From Alzner to Wideman, we're taking a look at and grading (please read the criteria below) the 2010-11 season for every player who laced 'em up for the Caps for a significant number of games during the campaign, with an eye towards 2011-12. Next up, Mike Knuble.
#22 / Right Wing / Washington Capitals
Jul 04, 1972
Cap hit of $2,000,000, signed through 2011-12
Key Stat: With seven powerplay goals, Mike Knuble was tied with Alex Ovechkin for the team lead in that category.
Interesting Stat: Knuble's 11.8% regular season shooting percentage was his lowest since 2003-04, and 7.4 percentage points lower than 2009-10.
The Good: When Knuble signed with the Capitals in the summer of 2009, it was clear he was being brought in for one reason: to bring a big body, net-crashing presence to the first line and the powerplay, and using that framework, his 2010-11 season was largely a successful one. Knuble tied for the team lead in powerplay goals, scored more often than anyone else who saw regular powerplay time, and, despite the powerplay struggling for the majority of the season, actually increased his goals per minute from the 2009-10 season. Knuble was also a goal-scoring threat at even strength, trailing only Ovechkin and Alexander Semin in goals per minute.
Knuble wasn't just a goal-scorer, however. 1:23 of his 17:48 of nightly ice time came with the Capitals down a man, and in shorthanded situations, Knuble was generally effective, with the Caps yielding only 4.48 goals per sixty minutes he was on the ice, and faring better than Boyd Gordon, Nicklas Backstrom, and Brooks Laich in terms of Corsi (albeit against pretty average competition). Additionally, his 2.5:1 giveaway to takeaway ratio was among the best on the team - and not bad for a guy who isn't exactly known for his smooth hands or puckhandling ability.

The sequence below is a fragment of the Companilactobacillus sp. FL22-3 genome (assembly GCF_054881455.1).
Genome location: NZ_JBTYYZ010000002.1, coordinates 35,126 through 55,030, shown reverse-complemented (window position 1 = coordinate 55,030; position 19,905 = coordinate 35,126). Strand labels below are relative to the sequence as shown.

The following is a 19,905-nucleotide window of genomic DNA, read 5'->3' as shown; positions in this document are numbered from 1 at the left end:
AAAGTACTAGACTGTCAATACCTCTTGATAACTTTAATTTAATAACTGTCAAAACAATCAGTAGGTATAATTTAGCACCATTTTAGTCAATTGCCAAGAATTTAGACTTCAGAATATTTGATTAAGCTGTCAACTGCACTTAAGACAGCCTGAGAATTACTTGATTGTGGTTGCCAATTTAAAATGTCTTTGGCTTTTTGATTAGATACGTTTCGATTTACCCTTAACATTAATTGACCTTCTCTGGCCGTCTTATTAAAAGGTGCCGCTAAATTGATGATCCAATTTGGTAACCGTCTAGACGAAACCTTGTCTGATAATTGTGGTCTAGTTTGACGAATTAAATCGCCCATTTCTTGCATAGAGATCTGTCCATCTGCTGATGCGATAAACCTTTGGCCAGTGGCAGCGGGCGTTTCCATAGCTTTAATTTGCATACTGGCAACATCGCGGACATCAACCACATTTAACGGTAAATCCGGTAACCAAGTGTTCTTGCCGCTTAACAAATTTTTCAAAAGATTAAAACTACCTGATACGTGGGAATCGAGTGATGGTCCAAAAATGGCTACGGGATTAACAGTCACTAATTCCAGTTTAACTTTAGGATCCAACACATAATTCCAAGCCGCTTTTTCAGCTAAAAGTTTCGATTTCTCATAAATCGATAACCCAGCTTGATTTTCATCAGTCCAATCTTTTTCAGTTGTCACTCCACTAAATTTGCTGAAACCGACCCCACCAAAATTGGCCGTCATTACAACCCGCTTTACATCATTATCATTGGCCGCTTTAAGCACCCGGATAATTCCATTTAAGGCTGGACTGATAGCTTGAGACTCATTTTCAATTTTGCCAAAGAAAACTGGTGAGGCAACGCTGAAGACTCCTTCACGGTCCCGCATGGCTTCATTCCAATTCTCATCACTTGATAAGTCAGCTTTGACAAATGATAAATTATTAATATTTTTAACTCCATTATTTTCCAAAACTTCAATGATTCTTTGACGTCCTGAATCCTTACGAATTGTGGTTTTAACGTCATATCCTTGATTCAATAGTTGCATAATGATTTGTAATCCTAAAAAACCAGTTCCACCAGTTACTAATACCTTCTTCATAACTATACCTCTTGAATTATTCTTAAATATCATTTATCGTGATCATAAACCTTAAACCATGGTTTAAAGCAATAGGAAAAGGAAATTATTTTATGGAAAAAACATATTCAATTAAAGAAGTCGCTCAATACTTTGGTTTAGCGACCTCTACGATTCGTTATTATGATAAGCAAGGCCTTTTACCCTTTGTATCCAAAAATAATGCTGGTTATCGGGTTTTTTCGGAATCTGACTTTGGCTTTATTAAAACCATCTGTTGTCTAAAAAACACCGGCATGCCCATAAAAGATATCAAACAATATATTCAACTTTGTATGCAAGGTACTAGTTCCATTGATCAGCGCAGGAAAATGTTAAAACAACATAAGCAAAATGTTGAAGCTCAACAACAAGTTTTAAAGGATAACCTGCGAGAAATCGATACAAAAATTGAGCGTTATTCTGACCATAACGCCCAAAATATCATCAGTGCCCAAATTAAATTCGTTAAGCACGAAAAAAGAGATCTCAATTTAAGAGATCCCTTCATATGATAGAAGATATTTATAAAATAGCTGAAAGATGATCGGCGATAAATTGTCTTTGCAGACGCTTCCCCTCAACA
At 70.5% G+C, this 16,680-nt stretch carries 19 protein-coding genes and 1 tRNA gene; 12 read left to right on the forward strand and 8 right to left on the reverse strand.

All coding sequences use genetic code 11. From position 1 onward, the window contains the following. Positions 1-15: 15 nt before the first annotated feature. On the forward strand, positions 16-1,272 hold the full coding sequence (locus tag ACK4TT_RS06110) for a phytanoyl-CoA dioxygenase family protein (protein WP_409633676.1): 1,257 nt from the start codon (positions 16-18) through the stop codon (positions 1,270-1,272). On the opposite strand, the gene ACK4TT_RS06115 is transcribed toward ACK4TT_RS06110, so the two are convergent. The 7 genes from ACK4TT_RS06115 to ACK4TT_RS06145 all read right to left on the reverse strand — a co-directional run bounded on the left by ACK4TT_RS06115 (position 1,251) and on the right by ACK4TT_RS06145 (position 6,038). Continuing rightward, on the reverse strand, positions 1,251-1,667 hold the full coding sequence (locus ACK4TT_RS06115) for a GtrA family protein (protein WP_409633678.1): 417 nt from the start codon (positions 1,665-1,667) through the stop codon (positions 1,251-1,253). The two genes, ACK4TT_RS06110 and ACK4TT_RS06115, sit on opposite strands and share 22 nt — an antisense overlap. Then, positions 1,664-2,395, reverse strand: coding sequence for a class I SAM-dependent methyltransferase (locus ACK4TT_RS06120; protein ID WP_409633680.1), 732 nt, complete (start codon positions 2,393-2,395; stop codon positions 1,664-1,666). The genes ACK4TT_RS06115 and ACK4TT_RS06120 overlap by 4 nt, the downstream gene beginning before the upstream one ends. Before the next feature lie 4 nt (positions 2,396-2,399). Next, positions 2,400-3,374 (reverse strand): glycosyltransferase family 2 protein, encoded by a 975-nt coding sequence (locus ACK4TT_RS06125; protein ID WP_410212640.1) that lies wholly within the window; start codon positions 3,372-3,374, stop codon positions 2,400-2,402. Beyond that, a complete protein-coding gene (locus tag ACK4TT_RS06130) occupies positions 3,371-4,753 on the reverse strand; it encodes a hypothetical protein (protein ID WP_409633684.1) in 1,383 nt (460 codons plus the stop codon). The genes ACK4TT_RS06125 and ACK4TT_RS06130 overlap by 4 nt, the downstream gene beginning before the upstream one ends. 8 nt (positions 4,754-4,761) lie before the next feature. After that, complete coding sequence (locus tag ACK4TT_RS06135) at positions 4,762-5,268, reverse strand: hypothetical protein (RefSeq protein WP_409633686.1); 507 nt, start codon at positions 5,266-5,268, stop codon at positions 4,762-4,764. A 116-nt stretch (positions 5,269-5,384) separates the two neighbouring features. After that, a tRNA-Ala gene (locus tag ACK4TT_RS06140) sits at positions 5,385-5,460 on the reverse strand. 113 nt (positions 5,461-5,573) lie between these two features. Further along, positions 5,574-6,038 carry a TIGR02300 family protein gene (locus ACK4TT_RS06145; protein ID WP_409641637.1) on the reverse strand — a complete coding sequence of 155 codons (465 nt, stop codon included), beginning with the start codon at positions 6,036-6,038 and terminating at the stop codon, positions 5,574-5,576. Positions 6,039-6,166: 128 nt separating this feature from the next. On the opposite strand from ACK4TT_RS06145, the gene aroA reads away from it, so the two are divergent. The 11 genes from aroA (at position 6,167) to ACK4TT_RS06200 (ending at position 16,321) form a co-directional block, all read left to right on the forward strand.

The Bad: Goal scoring is arguably the most important skill in the NHL, and the fact Knuble's pretty good at it makes him a valuable offensive player. That said, he is a bit of a one trick pony in the offensive zone. His playmaking ability isn't that strong, as his 16 assists with attest to and he doesn't have the speed to be a major factor on the forecheck or to create a ton of space. In short, though Knuble can finish off goal scoring opportunities, he is reliant on others to create them and can't be asked to carry the load for any period of time.
In addition, Knuble's playoffs were a bit of a disappointment. While we would be remiss to ignore the fact that he was playing through injury for much of the postseason, only two points (both goals) in six games is a poor showing for a player counted on for offense, and especially a veteran whose style of play would seem to mesh well with playoff hockey.
The Vote: Rate Knuble below on a scale of 1-10 (10 being the best) based on his performance relative to his potential and your expectations for the season - if he had the best year you could have imagined him having, give him a 10; if he more or less played as you expected he would, give him a 5 or a 6; if he had the worst year you could have imagined him having, give him a 1
The Discussion: He might be relatively low mileage, but at 39 by opening night, Knuble's at the point where it's reasonable for people to ask how much he has in the tank - and whether he can go a full season without wearing down. What should the Capitals expect out Knuble for next season? Should they do anything to try and keep him fresh for the spring, or just go into the season full steam ahead and play it by ear? Finally, what would it take for you to rate Knuble a '10' next season?